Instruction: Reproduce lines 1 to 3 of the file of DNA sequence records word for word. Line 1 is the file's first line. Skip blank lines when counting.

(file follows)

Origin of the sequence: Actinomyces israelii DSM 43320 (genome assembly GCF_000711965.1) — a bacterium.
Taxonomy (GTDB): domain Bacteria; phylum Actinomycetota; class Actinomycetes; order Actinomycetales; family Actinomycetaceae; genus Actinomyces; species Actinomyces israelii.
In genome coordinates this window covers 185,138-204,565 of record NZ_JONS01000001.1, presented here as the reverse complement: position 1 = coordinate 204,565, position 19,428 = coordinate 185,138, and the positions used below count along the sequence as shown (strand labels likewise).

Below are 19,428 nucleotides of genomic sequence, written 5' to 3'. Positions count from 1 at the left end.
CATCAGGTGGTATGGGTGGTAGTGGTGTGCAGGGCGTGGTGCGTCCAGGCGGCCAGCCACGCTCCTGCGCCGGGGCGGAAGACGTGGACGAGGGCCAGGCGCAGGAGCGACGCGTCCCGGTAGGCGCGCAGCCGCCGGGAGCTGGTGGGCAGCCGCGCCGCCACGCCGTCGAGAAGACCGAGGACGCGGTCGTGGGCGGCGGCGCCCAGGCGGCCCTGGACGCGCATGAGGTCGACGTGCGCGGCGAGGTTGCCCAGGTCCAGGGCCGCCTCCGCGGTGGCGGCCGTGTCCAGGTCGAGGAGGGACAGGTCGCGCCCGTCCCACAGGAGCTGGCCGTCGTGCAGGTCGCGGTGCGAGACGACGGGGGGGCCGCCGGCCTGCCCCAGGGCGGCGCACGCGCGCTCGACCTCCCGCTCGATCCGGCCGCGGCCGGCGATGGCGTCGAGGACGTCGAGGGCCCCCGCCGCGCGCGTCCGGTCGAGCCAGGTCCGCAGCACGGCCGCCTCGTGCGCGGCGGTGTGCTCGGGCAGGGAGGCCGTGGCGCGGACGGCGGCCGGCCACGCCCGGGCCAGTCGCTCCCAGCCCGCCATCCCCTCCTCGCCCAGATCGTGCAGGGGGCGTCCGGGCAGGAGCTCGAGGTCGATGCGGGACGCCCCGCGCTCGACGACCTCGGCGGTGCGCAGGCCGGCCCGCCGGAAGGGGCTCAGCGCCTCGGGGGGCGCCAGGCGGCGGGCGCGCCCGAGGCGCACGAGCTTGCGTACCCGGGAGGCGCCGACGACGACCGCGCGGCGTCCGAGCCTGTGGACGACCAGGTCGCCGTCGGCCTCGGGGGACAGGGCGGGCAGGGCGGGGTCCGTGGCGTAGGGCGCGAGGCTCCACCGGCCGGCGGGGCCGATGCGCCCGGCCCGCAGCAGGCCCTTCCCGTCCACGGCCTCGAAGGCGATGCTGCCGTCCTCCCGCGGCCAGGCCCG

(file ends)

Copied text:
Origin of the sequence: Actinomyces israelii DSM 43320 (genome assembly GCF_000711965.1) — a bacterium.
Taxonomy (GTDB): domain Bacteria; phylum Actinomycetota; class Actinomycetes; order Actinomycetales; family Actinomycetaceae; genus Actinomyces; species Actinomyces israelii.
In genome coordinates this window covers 185,138-204,565 of record NZ_JONS01000001.1, presented here as the reverse complement: position 1 = coordinate 204,565, position 19,428 = coordinate 185,138, and the positions used below count along the sequence as shown (strand labels likewise).